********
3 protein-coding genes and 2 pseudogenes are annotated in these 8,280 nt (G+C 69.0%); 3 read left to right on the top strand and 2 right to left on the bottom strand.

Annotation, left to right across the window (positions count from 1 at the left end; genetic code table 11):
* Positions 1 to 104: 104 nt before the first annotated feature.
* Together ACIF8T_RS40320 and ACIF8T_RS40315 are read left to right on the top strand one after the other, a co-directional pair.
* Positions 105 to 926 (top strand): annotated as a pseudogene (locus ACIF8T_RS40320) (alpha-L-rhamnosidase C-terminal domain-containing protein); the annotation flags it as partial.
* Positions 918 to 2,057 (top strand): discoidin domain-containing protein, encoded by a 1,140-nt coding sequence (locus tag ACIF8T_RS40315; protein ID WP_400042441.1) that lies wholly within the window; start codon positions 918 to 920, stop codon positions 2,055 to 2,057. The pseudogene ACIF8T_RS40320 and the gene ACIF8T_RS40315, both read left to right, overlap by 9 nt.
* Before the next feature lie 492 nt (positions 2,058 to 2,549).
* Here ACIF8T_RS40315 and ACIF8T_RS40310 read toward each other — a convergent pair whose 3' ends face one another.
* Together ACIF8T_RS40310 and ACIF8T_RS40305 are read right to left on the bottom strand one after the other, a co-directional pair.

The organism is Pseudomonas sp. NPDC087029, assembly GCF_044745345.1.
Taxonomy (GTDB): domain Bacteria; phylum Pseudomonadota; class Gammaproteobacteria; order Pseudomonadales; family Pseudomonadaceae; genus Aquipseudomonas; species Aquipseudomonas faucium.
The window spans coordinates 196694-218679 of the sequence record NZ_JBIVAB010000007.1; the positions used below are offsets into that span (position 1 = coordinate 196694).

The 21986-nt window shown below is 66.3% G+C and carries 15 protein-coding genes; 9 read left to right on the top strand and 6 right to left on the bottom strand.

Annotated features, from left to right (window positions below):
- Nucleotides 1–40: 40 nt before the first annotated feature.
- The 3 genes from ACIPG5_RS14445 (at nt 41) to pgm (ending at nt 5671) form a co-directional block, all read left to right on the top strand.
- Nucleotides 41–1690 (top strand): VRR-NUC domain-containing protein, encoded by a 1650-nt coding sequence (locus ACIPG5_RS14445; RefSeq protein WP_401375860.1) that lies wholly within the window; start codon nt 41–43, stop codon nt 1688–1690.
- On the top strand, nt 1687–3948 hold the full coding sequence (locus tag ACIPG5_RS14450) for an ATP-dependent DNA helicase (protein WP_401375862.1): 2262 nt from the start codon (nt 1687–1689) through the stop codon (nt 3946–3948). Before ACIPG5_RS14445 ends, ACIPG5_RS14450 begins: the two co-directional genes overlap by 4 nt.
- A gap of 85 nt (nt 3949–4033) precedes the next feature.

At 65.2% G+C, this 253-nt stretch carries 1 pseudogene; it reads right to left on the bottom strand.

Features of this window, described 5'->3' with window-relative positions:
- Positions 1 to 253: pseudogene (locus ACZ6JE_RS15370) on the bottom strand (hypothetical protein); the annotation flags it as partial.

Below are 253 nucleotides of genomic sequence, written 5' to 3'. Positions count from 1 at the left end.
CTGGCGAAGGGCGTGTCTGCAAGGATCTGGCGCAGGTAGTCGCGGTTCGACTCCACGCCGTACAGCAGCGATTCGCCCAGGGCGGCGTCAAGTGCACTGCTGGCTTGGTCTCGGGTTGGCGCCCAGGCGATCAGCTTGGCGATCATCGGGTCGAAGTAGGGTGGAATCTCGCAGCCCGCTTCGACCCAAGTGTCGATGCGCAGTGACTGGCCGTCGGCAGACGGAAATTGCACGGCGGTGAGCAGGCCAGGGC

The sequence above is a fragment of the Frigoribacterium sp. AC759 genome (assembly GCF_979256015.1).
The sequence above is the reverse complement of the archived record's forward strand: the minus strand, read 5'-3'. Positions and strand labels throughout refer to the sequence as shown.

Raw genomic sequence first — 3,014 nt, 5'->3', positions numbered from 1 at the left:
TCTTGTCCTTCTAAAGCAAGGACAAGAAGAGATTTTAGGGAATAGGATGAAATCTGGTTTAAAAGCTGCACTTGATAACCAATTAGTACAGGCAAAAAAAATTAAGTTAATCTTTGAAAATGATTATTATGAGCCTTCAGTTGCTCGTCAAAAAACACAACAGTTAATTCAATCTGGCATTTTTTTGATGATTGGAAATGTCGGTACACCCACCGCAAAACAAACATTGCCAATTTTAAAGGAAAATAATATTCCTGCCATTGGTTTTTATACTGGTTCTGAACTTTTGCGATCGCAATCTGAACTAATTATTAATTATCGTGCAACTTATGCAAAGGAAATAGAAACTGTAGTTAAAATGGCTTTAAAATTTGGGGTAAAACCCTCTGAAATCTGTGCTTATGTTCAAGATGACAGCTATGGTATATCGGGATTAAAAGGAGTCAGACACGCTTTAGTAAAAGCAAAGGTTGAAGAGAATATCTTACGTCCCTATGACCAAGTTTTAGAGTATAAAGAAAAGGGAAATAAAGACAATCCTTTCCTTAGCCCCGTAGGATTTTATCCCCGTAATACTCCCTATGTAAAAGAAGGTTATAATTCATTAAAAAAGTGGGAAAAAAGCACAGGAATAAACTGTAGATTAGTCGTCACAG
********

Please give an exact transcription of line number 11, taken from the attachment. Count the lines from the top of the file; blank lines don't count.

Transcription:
Taxonomy (GTDB): domain Bacteria; phylum Pseudomonadota; class Gammaproteobacteria; order Pseudomonadales; family Pseudomonadaceae; genus Aquipseudomonas; species Aquipseudomonas faucium.